"Has for some reason enabled and endorsed her all the way. What do you think the odds are she has a hold over him as well, hmm?"
"It is still … risky. Very risky."
Yet Amelia appeared quite torn. Obviously she was interested … but equally obviously she would require more convincing arguments to actually do so.
"You don't have to make any moves against the Minister until after we have found something damning," Minerva pointed out dryly. "And you should be able to keep your investigation of Umbridge under cover easily enough, if the b .. witch herself is out of the way, no?"
"True enough, hmm … well … I ..."
"What is it, Amelia?"
"You are aiming at setting me up as the interim Minister, aren't you? I mean, I do agree something has to be done, but I am not sure I'm the right person for that."
"But you are by far the most trustworthy and honest person in a position to do what needs done, my dear."
"Perhaps. Yet at the same time you are asking this supposedly honest person to do some not so very honest things!"
"I am asking you to help us bring light into the darkness, Amelia. You can only do that by walking through the darkness yourself at first, though. And truly, do you expect to have to do anything which is worse than any Auror has to do in order to infiltrate some Dark Wizards? Don't tell me you have never taken part in any covert operations?"
"Yes, but those were sanctioned ..."
"And this is sanctioned by justice itself! When the leadership itself is corrupt, doesn't it fall to anybody who can do to what they can to restore balance and justice? Wouldn't you commit a far worse crime if you sat back and did nothing?"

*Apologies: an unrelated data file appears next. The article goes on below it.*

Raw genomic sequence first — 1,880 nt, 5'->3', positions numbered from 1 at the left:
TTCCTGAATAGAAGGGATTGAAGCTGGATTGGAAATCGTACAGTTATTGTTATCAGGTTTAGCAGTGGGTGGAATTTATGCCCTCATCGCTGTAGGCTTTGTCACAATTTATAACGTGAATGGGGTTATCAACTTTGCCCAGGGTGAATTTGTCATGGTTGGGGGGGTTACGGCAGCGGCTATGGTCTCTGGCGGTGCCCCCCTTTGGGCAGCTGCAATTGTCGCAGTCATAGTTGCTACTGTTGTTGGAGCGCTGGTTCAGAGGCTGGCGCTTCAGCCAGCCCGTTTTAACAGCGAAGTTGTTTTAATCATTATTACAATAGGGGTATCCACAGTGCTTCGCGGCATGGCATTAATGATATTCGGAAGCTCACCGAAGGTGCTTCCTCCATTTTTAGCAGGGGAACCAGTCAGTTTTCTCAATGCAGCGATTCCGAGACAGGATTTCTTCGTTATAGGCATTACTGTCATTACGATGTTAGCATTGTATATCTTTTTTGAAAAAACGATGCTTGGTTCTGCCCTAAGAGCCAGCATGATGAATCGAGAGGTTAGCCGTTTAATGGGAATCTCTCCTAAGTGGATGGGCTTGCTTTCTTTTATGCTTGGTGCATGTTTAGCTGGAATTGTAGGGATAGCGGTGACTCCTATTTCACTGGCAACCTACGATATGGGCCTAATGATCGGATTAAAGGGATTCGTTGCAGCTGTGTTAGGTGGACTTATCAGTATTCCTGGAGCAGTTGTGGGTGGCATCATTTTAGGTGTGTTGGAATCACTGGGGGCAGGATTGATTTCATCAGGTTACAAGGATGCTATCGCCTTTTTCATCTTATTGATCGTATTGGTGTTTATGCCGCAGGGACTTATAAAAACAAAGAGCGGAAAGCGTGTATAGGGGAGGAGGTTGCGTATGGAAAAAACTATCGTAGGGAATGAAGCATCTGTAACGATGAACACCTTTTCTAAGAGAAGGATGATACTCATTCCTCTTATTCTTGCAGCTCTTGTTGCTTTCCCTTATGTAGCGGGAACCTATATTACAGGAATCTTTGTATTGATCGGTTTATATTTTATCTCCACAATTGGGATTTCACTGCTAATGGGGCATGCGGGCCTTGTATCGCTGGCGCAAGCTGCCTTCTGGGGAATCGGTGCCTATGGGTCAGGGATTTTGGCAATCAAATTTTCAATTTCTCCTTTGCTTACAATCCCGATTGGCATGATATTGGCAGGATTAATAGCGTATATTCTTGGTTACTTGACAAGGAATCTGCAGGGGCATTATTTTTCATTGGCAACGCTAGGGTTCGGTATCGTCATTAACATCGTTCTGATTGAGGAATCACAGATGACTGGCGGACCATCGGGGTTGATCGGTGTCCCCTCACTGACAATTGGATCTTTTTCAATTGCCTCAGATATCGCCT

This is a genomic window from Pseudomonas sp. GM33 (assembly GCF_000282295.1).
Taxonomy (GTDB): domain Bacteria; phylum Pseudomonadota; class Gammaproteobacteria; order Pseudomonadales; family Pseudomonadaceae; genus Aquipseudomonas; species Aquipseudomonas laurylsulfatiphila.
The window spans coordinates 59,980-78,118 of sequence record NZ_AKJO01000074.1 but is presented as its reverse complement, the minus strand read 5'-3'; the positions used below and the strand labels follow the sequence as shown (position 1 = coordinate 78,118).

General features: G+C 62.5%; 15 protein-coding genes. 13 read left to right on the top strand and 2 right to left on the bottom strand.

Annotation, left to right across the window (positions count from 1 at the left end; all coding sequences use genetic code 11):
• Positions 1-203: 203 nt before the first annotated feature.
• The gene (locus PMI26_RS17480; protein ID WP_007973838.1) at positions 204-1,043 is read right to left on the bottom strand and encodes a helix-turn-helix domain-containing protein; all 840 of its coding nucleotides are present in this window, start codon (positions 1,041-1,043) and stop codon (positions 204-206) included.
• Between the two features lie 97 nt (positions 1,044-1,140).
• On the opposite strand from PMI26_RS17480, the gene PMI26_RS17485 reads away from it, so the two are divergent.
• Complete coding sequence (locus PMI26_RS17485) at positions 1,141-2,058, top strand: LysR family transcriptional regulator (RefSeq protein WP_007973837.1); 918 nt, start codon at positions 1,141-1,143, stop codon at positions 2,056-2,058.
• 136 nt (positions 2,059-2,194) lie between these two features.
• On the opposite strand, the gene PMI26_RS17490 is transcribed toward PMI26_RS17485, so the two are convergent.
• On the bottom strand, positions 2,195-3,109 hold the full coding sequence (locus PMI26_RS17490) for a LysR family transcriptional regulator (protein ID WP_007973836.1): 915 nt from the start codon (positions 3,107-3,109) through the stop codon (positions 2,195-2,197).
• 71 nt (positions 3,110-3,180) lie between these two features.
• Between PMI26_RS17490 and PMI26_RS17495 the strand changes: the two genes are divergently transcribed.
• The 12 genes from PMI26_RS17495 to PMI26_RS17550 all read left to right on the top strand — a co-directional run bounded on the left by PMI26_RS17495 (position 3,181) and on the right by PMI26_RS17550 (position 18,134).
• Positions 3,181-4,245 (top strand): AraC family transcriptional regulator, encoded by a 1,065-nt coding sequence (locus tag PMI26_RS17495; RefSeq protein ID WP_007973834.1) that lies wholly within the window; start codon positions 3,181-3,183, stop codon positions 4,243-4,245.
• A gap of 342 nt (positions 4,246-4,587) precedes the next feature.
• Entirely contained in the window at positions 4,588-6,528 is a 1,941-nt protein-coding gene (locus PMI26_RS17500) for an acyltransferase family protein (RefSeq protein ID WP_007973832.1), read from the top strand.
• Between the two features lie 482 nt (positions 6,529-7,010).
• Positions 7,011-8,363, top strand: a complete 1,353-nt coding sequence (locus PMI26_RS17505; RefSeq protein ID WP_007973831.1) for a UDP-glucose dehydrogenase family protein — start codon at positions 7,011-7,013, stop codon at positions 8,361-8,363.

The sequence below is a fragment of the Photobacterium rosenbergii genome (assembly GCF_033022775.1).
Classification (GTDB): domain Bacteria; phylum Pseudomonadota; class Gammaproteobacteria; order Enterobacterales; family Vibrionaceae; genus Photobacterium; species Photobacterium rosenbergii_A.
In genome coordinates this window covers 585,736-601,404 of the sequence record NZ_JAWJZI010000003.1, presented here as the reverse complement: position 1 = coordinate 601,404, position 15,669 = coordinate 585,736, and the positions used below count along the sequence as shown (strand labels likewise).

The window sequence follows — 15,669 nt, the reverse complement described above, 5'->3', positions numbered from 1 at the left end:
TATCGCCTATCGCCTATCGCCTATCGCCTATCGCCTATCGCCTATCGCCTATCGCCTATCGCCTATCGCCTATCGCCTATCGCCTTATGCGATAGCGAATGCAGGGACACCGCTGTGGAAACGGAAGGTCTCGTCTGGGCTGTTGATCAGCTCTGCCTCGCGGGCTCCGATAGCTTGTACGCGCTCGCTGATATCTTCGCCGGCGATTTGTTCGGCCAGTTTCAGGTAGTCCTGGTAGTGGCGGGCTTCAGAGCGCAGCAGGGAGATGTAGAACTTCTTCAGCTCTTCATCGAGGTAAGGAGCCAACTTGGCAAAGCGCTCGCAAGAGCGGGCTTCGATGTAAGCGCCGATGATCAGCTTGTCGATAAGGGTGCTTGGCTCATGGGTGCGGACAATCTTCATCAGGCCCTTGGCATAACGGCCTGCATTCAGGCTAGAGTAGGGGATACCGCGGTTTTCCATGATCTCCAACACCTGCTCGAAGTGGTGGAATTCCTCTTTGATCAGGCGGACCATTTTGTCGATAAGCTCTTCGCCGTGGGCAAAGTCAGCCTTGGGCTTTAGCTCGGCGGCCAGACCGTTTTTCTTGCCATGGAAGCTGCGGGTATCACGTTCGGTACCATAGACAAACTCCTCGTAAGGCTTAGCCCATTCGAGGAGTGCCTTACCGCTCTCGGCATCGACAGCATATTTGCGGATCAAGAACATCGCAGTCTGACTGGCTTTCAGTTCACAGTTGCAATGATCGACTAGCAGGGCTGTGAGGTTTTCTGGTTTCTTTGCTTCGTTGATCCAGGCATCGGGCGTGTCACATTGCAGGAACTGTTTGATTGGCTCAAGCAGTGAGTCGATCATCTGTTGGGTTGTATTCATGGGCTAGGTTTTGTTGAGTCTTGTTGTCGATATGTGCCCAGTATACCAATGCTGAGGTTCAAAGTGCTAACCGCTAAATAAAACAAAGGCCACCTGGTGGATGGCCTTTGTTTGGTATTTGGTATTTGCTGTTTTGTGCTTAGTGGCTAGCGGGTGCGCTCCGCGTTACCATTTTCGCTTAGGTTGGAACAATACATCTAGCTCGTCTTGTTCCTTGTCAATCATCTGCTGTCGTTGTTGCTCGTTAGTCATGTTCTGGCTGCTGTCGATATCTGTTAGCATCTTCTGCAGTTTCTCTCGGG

"Well," the other witch said with a strangled laugh after a moment of stunned silence. "When did you learn to turn an argument like this, Minerva?"
"Needs must, Amelia. I had my own wake-up call, and my part in this is just as risky as yours would be. If we fail at this … I might as well have thrown away my whole life. You don't think Albus would let me walk away from open rebellion, do you?"
"Honestly? At the moment I have no idea what he would be willing to do."
The Gryffindor witch grimaced, letting all her bitterness and rage towards Albus blend into her features. "Certainly everything up to and including extensive memory modifications and complete personality overhauls, it seems," she said harshly. "He is definitely not inclined to have his will challenged by anybody."
"So you claim at least ..."
Damn. Amelia still sounded far too doubtful. Unfortunately, for all that the Hufflepuff wasn't Albus' greatest fan, she had still been indoctrinated all her life into the view of the headmaster as the ultimate personification of what was good and light. However, that was one misconception that should be shattered easily enough by seeing what the old wizard had been up to ...
"Why don't I show you our evidence then?"
"Yes," the head of the DMLE agreed, glancing one more at the white curtains around her niece's bed. Her expression then hardened. "Yes, I believe I should have a look at that. And afterwards, we can resume this discussion."
Minerva merely sighed and gestured for Amelia to follow her.
Uphill all the way, indeed.
"So we is to turn one floor into dorms for girls, and the other into the boy's place, Mistress Professor McGonagall?"
"That's exactly right, Peony. We need four rooms per floor for the children to sleep in, one for each house. As well as one room each for Professor Snape and me. Him with the boys and me with the girls, obviously," she added primly, to make sure to avoid any misunderstandings.
Because sometimes the elves had an odd sense of humour. Or maybe a streak of rebellion. At least Albus had at times complained about this kind of thing … ah. Rebellion then, for sure.
Peony the head house-elf nodded happily. "Yes, Mistress Professor Ma'am! Plenty of rooms for that, though there is not many bathrooms. Not as many as in the normal dorms," she explained, sounding a bit dismayed at the prospect.